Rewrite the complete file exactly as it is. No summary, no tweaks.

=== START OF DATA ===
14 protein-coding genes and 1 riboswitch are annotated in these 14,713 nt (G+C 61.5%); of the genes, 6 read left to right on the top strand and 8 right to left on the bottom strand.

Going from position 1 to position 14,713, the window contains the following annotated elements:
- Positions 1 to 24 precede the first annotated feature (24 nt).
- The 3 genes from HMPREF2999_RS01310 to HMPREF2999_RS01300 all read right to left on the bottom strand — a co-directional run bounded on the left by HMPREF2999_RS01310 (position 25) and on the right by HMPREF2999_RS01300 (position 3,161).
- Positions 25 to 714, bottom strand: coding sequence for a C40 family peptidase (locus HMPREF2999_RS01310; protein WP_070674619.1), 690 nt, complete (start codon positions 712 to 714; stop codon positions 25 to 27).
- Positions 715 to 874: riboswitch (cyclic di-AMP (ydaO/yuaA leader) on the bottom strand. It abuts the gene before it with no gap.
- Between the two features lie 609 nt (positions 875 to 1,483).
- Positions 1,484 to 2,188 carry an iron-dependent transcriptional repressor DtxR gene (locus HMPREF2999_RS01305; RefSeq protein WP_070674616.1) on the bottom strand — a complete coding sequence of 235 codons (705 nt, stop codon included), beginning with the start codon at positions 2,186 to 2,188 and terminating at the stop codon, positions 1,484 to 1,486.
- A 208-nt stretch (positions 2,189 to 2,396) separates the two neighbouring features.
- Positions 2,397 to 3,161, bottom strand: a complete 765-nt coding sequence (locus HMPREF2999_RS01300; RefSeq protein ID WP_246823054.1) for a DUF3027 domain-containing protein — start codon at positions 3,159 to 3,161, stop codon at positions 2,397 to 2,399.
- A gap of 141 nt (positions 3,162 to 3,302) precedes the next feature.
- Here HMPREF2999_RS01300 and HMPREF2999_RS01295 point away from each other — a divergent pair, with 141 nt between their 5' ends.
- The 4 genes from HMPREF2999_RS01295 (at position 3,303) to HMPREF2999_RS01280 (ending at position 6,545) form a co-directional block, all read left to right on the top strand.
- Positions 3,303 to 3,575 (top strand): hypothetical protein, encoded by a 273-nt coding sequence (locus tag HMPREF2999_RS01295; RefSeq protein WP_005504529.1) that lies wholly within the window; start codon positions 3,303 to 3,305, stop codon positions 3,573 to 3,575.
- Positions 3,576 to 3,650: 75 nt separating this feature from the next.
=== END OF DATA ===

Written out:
14 protein-coding genes and 1 riboswitch are annotated in these 14,713 nt (G+C 61.5%); of the genes, 6 read left to right on the top strand and 8 right to left on the bottom strand.

Going from position 1 to position 14,713, the window contains the following annotated elements:
- Positions 1 to 24 precede the first annotated feature (24 nt).
- The 3 genes from HMPREF2999_RS01310 to HMPREF2999_RS01300 all read right to left on the bottom strand — a co-directional run bounded on the left by HMPREF2999_RS01310 (position 25) and on the right by HMPREF2999_RS01300 (position 3,161).
- Positions 25 to 714, bottom strand: coding sequence for a C40 family peptidase (locus HMPREF2999_RS01310; protein WP_070674619.1), 690 nt, complete (start codon positions 712 to 714; stop codon positions 25 to 27).
- Positions 715 to 874: riboswitch (cyclic di-AMP (ydaO/yuaA leader) on the bottom strand. It abuts the gene before it with no gap.
- Between the two features lie 609 nt (positions 875 to 1,483).
- Positions 1,484 to 2,188 carry an iron-dependent transcriptional repressor DtxR gene (locus HMPREF2999_RS01305; RefSeq protein WP_070674616.1) on the bottom strand — a complete coding sequence of 235 codons (705 nt, stop codon included), beginning with the start codon at positions 2,186 to 2,188 and terminating at the stop codon, positions 1,484 to 1,486.
- A 208-nt stretch (positions 2,189 to 2,396) separates the two neighbouring features.
- Positions 2,397 to 3,161, bottom strand: a complete 765-nt coding sequence (locus HMPREF2999_RS01300; RefSeq protein ID WP_246823054.1) for a DUF3027 domain-containing protein — start codon at positions 3,159 to 3,161, stop codon at positions 2,397 to 2,399.
- A gap of 141 nt (positions 3,162 to 3,302) precedes the next feature.
- Here HMPREF2999_RS01300 and HMPREF2999_RS01295 point away from each other — a divergent pair, with 141 nt between their 5' ends.
- The 4 genes from HMPREF2999_RS01295 (at position 3,303) to HMPREF2999_RS01280 (ending at position 6,545) form a co-directional block, all read left to right on the top strand.
- Positions 3,303 to 3,575 (top strand): hypothetical protein, encoded by a 273-nt coding sequence (locus tag HMPREF2999_RS01295; RefSeq protein WP_005504529.1) that lies wholly within the window; start codon positions 3,303 to 3,305, stop codon positions 3,573 to 3,575.
- Positions 3,576 to 3,650: 75 nt separating this feature from the next.